Ian Dunn

PhD Student, Computational Biology

Running VS code on a shared cluster using slurm. | Ian Dunn

Running VS code on a shared cluster using slurm.

May 25, 2022


VSCode has a remote development extension which allows you do development on a remote system through VSCode running on your local computer. This is super useful for reasons I won’t enumerate. You may want to use VSCode when doing research/coding directly on a shared computational cluster. However, this usually causes issues because of how shared clusters are usually configured and how the VS code remote extension actually works under the hood.

How VS code remote extension works (at a very high level)

When you start the remote extension in VS code, you are prompted to provide the address of a remote machine. VScode will connect to this host via SSH, and install/start a server as well as several background processes on the remote machine. VS code uses this remote server to monitor/interact with the remote filesystem, execute commands, etc.

How shared computational clusters are configured (at a very high level)

Now I’ll talk about how clusters usually have “head nodes” or “login nodes”. This node is only intended to serve as an access point; the head node has limited computational resources dedicated to it. Ideally, you should only be using the head node to do things like viewing/editing files. If you need to do anything remotely computationally intensive, you should request compute nodes with appropriate computational resources, and do your computing on those compute nodes. If you use up too much CPU/memory on the head node, you can cause the head node to crash / you can make it very difficult/impossible for other people to get on the head node and do their work. This is not very nice.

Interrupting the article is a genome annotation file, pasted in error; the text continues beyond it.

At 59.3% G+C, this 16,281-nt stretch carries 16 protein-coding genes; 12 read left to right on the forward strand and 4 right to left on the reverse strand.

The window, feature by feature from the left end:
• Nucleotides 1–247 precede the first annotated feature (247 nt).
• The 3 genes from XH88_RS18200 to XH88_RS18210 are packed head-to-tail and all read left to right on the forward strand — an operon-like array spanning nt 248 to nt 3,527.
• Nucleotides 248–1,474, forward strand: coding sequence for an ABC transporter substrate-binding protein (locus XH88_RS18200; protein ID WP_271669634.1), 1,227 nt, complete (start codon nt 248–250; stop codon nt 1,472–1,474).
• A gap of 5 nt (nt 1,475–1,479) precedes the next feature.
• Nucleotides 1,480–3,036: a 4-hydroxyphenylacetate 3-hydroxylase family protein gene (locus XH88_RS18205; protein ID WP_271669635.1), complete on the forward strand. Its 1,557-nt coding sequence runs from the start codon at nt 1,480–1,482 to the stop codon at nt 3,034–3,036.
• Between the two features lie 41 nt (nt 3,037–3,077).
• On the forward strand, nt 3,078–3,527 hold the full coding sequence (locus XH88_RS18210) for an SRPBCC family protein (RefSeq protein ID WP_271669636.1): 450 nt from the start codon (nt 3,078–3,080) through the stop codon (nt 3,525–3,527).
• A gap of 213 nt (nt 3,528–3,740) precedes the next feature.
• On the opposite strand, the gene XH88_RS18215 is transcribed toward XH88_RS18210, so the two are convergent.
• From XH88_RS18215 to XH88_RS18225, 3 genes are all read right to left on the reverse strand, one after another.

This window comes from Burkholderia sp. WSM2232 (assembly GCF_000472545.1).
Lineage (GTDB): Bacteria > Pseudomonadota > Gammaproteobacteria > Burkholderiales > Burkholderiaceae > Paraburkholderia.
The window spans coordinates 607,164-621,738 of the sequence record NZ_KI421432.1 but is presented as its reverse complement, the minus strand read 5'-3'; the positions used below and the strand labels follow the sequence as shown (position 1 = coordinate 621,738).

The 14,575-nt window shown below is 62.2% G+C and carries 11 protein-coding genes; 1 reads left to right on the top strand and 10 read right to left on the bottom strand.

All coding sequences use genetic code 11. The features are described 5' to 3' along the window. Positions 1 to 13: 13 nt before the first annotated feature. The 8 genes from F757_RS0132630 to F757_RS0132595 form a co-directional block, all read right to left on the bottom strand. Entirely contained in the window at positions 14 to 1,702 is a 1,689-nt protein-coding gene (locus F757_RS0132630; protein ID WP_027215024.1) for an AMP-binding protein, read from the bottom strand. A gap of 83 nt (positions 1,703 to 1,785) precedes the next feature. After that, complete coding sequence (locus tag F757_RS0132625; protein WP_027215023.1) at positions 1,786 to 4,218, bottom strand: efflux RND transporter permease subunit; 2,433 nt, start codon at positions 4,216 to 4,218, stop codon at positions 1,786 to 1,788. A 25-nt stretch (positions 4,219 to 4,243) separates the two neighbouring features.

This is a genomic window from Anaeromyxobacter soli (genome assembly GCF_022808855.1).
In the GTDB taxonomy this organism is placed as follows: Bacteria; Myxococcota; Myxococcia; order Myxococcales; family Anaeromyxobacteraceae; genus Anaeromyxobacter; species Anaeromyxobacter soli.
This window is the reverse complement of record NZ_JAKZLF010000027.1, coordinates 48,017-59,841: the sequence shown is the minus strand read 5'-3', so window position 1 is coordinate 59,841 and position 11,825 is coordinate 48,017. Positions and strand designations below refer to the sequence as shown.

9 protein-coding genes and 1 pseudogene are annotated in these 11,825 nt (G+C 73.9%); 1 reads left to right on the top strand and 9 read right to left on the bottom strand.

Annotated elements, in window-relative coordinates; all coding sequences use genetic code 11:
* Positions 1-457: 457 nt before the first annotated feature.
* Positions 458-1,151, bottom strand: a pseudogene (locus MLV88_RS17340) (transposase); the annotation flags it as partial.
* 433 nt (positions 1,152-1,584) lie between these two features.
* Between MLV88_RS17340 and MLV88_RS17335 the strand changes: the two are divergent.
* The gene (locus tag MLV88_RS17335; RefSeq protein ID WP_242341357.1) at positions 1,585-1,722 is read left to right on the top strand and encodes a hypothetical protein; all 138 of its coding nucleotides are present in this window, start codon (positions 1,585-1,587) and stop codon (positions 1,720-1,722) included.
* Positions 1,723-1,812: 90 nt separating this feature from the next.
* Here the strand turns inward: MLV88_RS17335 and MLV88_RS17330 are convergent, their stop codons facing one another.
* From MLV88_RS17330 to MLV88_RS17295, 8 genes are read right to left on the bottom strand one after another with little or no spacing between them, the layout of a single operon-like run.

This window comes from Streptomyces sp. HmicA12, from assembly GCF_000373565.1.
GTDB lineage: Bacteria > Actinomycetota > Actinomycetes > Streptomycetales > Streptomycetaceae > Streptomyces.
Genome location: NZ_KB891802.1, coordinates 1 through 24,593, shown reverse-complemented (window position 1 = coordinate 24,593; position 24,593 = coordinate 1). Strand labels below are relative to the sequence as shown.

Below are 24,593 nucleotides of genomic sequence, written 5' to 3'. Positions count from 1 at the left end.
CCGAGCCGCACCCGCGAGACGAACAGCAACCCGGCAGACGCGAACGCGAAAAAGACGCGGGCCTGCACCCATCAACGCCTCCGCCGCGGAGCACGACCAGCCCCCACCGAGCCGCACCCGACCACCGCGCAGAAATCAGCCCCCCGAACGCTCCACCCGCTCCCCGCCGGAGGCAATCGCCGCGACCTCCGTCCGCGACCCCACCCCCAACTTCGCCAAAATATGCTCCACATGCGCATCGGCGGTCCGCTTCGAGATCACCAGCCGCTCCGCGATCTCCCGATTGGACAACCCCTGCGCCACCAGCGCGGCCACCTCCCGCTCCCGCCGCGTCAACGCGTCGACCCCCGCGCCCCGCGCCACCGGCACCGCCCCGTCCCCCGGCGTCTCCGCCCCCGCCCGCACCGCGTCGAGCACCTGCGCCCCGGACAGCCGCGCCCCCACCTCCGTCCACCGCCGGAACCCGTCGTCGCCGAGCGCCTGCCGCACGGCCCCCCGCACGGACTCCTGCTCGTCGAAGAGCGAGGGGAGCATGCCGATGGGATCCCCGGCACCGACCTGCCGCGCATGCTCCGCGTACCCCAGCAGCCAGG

The incompatibility of VS code remote extension and clusters

So you open VS code on your local machine. The remote development extension asks you for the address of the remote machine that you would like to work on. The only way to access the cluster is through an address that points you to the head node. So you point the VS code remote extension to the head node. The VS code remote extension then installs and runs a server as well as several background processes on the head node. This is a problem. If too many people are doing this, or if the VS code remote server simply starts using too much computational resources, you can crash the head node.

The solution is to get VS code to run its server/background processes on compute nodes of your cluster as opposed to the head node. The point of the post is to outline how you can do this.

Running VS code remote on a slurm job

Note that some of these instructions will be specific to the pitt CSB cluster

  1. Install VS code and the remote SSH development extension
  2. Place the following into your ssh config file:
Host n??? g???
	ProxyCommand ssh -t -W %h.csb.pitt.edu:%p cluster
  1. Start an interactive job on the cluster having the appropriate computational resources. Make note of the node that your job is running on.
  2. Open VS code, open the command palette (command+shift+p). Search for “Remote-SSH: Connect to Host”. Select this option
  3. Type in the name of the node that your interactive job is running on. For example, if it is on node g001, that is all you have to type into the command palette. Press enter.